According to Eom et al. (2000), a greater density of AMF spores associated with leguminous plants can also be attributed to reciprocal benefits between the rhizobium and the AMF. The mycorrhizal association and the symbiosis with the rhizobia contribute to increasing the photosynthetic rate and, consequently, the drain of photosynthetic compounds to the microsymbionts (MERGULHAO et al., 2001). Furthermore, the nutritional benefits from the AMF allow plants to be better supplied with P and with essential nutrients for nodule formation and biological fixation of N2. In addition to P, the absorption of Cu, Zn and Mo also favors nodulation and [N.sub.2] fixation (PACOVSKY et al., 1986). In addition, the rhizobium, as well as other microorganisms, are producers of hydrolytic enzymes known as "helpers", which facilitate the penetration of the fungus into the roots (MOREIRA; SIQUEIRA, 2006).
In the opuntia systems (both under monoculture and under agroforestry), plants demonstrated the highest percentages of mycorrhizal colonization for both sampling periods. Cactus plants are found in arid and semi-arid regions and are therefore subjected to various types of stress, such as high temperatures and low availability of water and nutrients caused by irregular precipitation. They are found in soils where P exists in insoluble forms and is largely unavailable to plants (AZCON; BAREA, 1997). These are favorable conditions for the establishment of mycorrhizal symbiosis (SMITH; READ, 1997). For this reason, according to Bashan et al. (2000), cactus plants develop their roots slowly until they are colonized by AMF.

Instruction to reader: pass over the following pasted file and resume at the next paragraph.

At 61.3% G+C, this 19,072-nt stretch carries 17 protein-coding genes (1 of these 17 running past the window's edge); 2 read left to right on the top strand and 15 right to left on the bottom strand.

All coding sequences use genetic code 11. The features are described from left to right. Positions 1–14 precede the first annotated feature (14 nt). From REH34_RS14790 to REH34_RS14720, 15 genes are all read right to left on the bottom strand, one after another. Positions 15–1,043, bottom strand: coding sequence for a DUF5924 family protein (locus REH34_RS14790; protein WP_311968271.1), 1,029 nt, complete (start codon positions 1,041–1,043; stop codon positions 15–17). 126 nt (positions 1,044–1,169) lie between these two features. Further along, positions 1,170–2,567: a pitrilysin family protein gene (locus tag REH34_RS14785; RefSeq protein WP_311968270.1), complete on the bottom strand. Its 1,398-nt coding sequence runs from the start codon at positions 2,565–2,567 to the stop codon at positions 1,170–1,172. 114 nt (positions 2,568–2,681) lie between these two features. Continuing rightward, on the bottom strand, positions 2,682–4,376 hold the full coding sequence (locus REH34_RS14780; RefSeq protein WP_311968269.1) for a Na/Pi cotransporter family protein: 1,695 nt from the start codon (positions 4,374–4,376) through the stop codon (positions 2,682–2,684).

In the present study, there was no significant effect from the presence of gliricidia and manicoba trees on mycorrhizal colonization during the rainy period. However, in the dry period, an increase to 84 and 62% was observed in mycorrhizal colonization in the maize + beans and in the opuntia systems, respectively, in the presence of gliricidia and manicoba trees. Due to their deep root systems, the gliricidia trees possibly had greater tolerance for water stress, which promoted greater stability and resistance in the production systems, as they may have been able to take up water and nutrients from deeper layers of the soil (MARIN et al., 2007).